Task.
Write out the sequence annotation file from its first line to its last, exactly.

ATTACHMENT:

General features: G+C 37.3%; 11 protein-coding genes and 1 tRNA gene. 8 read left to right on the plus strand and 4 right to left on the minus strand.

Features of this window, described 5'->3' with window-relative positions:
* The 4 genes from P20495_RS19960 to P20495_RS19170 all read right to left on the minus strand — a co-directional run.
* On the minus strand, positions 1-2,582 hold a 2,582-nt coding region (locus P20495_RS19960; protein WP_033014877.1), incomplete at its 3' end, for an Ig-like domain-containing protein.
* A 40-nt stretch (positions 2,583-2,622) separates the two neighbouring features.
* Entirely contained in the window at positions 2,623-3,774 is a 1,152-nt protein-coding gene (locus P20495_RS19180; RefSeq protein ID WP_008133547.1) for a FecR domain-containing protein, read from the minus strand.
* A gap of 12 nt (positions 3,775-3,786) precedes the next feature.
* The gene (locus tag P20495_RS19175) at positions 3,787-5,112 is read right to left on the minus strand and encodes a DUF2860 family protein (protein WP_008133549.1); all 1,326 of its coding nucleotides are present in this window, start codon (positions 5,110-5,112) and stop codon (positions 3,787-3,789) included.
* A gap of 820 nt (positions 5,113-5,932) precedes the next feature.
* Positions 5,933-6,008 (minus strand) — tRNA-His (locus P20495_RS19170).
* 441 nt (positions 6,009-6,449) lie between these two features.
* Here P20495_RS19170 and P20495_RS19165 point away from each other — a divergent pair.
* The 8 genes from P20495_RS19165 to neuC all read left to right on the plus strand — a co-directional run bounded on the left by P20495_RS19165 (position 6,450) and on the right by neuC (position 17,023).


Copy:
General features: G+C 37.3%; 11 protein-coding genes and 1 tRNA gene. 8 read left to right on the plus strand and 4 right to left on the minus strand.

Features of this window, described 5'->3' with window-relative positions:
* The 4 genes from P20495_RS19960 to P20495_RS19170 all read right to left on the minus strand — a co-directional run.
* On the minus strand, positions 1-2,582 hold a 2,582-nt coding region (locus P20495_RS19960; protein WP_033014877.1), incomplete at its 3' end, for an Ig-like domain-containing protein.
* A 40-nt stretch (positions 2,583-2,622) separates the two neighbouring features.
* Entirely contained in the window at positions 2,623-3,774 is a 1,152-nt protein-coding gene (locus P20495_RS19180; RefSeq protein ID WP_008133547.1) for a FecR domain-containing protein, read from the minus strand.
* A gap of 12 nt (positions 3,775-3,786) precedes the next feature.
* The gene (locus tag P20495_RS19175) at positions 3,787-5,112 is read right to left on the minus strand and encodes a DUF2860 family protein (protein WP_008133549.1); all 1,326 of its coding nucleotides are present in this window, start codon (positions 5,110-5,112) and stop codon (positions 3,787-3,789) included.
* A gap of 820 nt (positions 5,113-5,932) precedes the next feature.
* Positions 5,933-6,008 (minus strand) — tRNA-His (locus P20495_RS19170).
* 441 nt (positions 6,009-6,449) lie between these two features.
* Here P20495_RS19170 and P20495_RS19165 point away from each other — a divergent pair.
* The 8 genes from P20495_RS19165 to neuC all read left to right on the plus strand — a co-directional run bounded on the left by P20495_RS19165 (position 6,450) and on the right by neuC (position 17,023).